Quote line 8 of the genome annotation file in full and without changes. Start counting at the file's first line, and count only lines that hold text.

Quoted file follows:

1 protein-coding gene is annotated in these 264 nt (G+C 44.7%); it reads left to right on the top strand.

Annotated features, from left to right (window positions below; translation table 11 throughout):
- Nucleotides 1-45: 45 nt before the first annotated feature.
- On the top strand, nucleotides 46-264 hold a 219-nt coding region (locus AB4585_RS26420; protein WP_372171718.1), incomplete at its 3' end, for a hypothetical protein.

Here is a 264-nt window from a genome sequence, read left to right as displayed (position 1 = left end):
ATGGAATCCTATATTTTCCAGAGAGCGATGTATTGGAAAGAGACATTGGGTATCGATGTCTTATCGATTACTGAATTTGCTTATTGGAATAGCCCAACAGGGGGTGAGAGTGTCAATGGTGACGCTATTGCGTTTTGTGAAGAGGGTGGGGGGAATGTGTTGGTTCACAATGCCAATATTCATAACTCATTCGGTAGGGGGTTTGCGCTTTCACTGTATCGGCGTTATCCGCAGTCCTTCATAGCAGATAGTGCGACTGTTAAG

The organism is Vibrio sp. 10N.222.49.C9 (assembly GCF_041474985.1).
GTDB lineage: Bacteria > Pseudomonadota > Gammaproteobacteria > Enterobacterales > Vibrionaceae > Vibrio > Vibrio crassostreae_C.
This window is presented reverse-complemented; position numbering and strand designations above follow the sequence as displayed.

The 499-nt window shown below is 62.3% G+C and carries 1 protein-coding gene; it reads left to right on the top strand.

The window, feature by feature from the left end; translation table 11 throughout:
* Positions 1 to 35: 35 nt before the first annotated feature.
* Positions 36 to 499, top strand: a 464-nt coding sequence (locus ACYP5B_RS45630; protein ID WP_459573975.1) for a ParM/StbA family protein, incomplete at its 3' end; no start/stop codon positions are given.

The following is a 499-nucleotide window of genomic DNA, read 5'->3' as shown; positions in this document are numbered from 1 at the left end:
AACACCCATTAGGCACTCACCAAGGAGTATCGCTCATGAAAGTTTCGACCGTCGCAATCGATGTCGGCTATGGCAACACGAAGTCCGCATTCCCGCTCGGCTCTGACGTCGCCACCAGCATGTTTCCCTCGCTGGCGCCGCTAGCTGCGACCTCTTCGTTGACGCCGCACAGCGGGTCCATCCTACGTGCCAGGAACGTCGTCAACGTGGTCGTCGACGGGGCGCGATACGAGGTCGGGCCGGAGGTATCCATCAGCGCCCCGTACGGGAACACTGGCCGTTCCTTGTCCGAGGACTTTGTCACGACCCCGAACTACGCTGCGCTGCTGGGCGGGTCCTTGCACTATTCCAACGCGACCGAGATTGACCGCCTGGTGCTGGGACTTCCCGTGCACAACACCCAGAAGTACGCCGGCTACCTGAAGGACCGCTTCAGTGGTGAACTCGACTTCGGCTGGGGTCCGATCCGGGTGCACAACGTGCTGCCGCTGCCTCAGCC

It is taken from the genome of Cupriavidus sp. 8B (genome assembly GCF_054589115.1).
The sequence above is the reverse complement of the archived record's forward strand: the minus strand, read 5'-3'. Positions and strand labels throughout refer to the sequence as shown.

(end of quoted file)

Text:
GTDB lineage: Bacteria > Pseudomonadota > Gammaproteobacteria > Enterobacterales > Vibrionaceae > Vibrio > Vibrio crassostreae_C.